CTE does need to be studied more inside the law enforcement community to see how the rates of it are impacting law enforcement. We are aware that law enforcement personnel suffer from mental health issues and that they struggle with reaching out for help. There are different interventions that can be made if CTE is more established as an issue. This includes medical interventions, critical incident management teams, and training/education to law enforcement. Medical interventions could include assessing who in law enforcement is more at risk of developing CTE. For example, in Florida a bill was passed in 2018 that basically established that for under certain circumstances, a first responder can medically retire under workers compensation for a PTSD diagnosis. Implementing a critical incident management team would be highly impactful to assist officers when they suffer from a traumatic event. It can remove the stigma surrounding asking for mental health therapy while also serving as a look at who could be showing early signs of PTSD and CTE. Lastly, educating officers on signs of PTSD and CTE could be greatly impactful on their awareness for themselves and their fellow officers. There are plenty of situations in this field where you could be exposed to PTSD or CTE and raising awareness of that could save officers lives. Overall, acknowledging the risk of CTE in law enforcement could reduce the number of officer suicides, not to mention self-destructive behavior that officers can develop and ruin not just their life but their families lives as well.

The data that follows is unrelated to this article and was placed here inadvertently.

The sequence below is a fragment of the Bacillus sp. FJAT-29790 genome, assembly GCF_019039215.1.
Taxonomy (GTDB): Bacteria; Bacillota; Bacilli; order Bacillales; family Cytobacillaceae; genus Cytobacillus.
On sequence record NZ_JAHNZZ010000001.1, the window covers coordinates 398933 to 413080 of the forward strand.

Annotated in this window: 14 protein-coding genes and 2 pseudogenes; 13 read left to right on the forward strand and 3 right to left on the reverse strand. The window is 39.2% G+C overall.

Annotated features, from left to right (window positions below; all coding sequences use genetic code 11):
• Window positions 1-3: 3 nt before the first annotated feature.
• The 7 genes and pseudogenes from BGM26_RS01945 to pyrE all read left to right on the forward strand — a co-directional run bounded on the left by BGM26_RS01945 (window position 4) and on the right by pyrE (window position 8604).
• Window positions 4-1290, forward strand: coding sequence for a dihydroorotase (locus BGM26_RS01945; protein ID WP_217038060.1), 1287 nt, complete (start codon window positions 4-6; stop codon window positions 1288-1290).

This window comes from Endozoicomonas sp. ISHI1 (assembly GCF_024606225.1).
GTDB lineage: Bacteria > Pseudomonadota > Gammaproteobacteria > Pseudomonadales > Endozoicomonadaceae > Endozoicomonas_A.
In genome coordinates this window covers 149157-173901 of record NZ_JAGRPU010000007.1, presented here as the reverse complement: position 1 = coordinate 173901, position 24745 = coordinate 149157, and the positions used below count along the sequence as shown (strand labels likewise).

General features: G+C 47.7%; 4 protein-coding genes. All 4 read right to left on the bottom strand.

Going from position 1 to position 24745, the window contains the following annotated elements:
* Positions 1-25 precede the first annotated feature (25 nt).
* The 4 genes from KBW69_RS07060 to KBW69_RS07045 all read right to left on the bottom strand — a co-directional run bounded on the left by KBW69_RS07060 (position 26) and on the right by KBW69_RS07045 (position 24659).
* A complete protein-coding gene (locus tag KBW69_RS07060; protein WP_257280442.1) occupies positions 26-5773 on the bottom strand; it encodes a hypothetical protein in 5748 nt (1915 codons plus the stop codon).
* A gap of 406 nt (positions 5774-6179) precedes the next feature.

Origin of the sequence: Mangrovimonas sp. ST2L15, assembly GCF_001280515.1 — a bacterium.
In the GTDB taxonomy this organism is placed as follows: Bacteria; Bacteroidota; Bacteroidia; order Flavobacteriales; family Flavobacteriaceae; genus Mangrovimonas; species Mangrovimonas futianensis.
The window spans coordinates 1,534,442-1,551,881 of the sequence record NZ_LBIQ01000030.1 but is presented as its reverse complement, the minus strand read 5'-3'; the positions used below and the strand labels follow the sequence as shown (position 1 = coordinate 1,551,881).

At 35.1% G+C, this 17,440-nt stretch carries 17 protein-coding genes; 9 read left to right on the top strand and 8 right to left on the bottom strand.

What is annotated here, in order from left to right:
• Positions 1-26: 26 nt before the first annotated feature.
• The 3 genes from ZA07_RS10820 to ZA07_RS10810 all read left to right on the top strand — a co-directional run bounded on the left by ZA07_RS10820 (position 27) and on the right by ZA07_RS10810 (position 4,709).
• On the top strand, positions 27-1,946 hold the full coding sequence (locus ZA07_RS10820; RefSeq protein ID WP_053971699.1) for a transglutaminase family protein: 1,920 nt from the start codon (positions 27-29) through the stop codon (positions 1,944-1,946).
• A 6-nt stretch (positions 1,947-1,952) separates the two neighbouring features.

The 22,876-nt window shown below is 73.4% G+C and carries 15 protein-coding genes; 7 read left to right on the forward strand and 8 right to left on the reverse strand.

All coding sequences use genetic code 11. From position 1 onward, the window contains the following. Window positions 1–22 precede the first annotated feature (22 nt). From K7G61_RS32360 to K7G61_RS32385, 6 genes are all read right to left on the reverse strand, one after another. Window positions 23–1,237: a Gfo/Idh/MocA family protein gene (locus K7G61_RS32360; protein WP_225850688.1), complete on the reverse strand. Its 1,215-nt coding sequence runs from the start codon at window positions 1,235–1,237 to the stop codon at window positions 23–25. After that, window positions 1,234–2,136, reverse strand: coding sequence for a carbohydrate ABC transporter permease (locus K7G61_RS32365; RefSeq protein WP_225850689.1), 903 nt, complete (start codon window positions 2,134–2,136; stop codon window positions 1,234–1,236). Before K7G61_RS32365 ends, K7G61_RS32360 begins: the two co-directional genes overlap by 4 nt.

Reference:

Rousseau, D. (2022). Module 6: Trauma and the Criminal Justice System

Walsh, M. (202, August 4). What is the prevalence of chronic traumatic encephalopathy (CTE) in law enforcement? Police1. Retrieved December 12, 2022, from http://www.police1.com/treatment/articles/what-is-the-prevalence-of-chronic-traumatic-encephalopathy-cte-in-law-enforcement-xdFEAJObPoByLM9y/

Eye Movement Desensitization and Reprocessing (EMDR)

By Laura Alvarez AtehortuaDecember 14th, 2022

What is trauma? “Trauma is an unexpected and sudden event, a shocking event, there is a feeling of bodily harm or that somebody can hurt me, physically and emotionally. It usually includes an intense terror and a feeling of helplessness” (MIMH, 2008). Trauma is individual, and not everyone has the same experience with it. Even when two people experience the same traumatic event, one can be traumatized but not the other one.